Does this sound remotely familiar to anyone else? Every time it’s been discovered that the government is up to something else no good, all of the Conservative Republican media outlets start spewing forth this rhetoric about how in a time of war certain sacrifices must be made. It looks like a lot of people agree with that. They’re willing to see their children and grandchildren in chains, just as long as they don’t have to be frightened by the spectre of al Qaeda.

Yeah, these handcuffs chafe, but we’re keeping the terrorists are bay, man.

Out of all this mess, one bright spot has emerged. There’s at least one company that did not go ass-up the first time the NSA laid a $50 bill on the table. Americans were betrayed by AT&T, Verizon and BellSouth. But one major telecommunications company refused to participate in the NSA spying program: Qwest.

I’ll quote verbatim below from an article in USA Today.

According to sources familiar with the events, Qwest’s CEO at the time, Joe Nacchio, was deeply troubled by the NSA’s assertion that Qwest didn’t need a court order — or approval under FISA — to proceed. Adding to the tension, Qwest was unclear about who, exactly, would have access to its customers’ information and how that information might be used.

Financial implications were also a concern, the sources said. Carriers that illegally divulge calling information can be subjected to heavy fines. The NSA was asking Qwest to turn over millions of records. The fines, in the aggregate, could have been substantial.

The NSA told Qwest that other government agencies, including the FBI, CIA and DEA, also might have access to the database, the sources said. As a matter of practice, the NSA regularly shares its information — known as “product” in intelligence circles — with other intelligence groups. Even so, Qwest’s lawyers were troubled by the expansiveness of the NSA request, the sources said.

The NSA, which needed Qwest’s participation to completely cover the country, pushed back hard.

Trying to put pressure on Qwest, NSA representatives pointedly told Qwest that it was the lone holdout among the big telecommunications companies. It also tried appealing to Qwest’s patriotic side: In one meeting, an NSA representative suggested that Qwest’s refusal to contribute to the database could compromise national security, one person recalled.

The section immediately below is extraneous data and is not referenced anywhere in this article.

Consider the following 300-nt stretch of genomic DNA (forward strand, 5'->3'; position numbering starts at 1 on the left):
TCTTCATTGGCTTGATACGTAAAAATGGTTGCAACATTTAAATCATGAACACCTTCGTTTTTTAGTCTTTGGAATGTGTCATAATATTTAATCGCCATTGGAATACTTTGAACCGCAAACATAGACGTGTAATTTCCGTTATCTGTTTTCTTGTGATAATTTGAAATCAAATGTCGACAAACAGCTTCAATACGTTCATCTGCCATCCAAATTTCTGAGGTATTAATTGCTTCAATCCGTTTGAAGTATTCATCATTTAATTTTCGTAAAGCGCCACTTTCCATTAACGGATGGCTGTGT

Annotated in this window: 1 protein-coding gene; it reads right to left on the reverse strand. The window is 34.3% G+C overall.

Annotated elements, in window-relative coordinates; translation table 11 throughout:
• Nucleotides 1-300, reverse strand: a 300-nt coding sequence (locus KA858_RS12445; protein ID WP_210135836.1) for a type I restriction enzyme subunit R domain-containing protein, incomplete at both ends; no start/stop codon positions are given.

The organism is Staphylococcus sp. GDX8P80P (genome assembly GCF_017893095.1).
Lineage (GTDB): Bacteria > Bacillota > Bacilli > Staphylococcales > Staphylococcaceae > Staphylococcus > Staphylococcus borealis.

In addition, the agency suggested that Qwest’s foot-dragging might affect its ability to get future classified work with the government. Like other big telecommunications companies, Qwest already had classified contracts and hoped to get more.

Unable to get comfortable with what NSA was proposing, Qwest’s lawyers asked NSA to take its proposal to the FISA court. According to the sources, the agency refused.

The NSA’s explanation did little to satisfy Qwest’s lawyers. “They told (Qwest) they didn’t want to do that because FISA might not agree with them,” one person recalled. For similar reasons, this person said, NSA rejected Qwest’s suggestion of getting a letter of authorization from the U.S. attorney general’s office. A second person confirmed this version of events.

In June 2002, Nacchio resigned amid allegations that he had misled investors about Qwest’s financial health. But Qwest’s legal questions about the NSA request remained.

Unable to reach agreement, Nacchio’s successor, Richard Notebaert, finally pulled the plug on the NSA talks in late 2004, the sources said.

As far as I’m concerned, all you need to know about this issue can be summed up by this last part about Qwest. Simply put, if the NSA was operating totally within the boundaries of the law, as President Bush and his cronies have been asserting, why was it so afraid to go before the FISA court or the U.S. Attorney General?

Well, at least one company didn’t sell us out. Thanks Qwest. Perhaps there is hope for our democracy, after all.

And as for AT&T, Verizon and BellSouth?

They can all kiss my all-American ass.